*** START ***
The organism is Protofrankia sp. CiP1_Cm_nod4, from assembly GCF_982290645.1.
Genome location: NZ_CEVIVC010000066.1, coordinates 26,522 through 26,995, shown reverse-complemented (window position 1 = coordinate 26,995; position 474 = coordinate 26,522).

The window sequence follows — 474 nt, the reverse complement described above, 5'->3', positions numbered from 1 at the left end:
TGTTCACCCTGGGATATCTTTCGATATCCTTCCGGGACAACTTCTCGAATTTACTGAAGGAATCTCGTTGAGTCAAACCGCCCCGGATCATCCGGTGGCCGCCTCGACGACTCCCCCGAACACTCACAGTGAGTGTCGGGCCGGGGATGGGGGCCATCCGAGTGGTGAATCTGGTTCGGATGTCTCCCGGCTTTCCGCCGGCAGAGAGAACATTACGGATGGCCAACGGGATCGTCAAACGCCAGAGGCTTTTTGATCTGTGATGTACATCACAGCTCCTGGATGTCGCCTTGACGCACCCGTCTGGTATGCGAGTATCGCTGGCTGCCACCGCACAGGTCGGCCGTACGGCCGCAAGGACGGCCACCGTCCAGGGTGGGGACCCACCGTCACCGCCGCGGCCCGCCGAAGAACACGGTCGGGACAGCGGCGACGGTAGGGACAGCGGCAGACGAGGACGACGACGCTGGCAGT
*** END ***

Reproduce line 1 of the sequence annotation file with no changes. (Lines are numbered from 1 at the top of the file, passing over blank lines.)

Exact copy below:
The organism is Protofrankia sp. CiP1_Cm_nod4, from assembly GCF_982290645.1.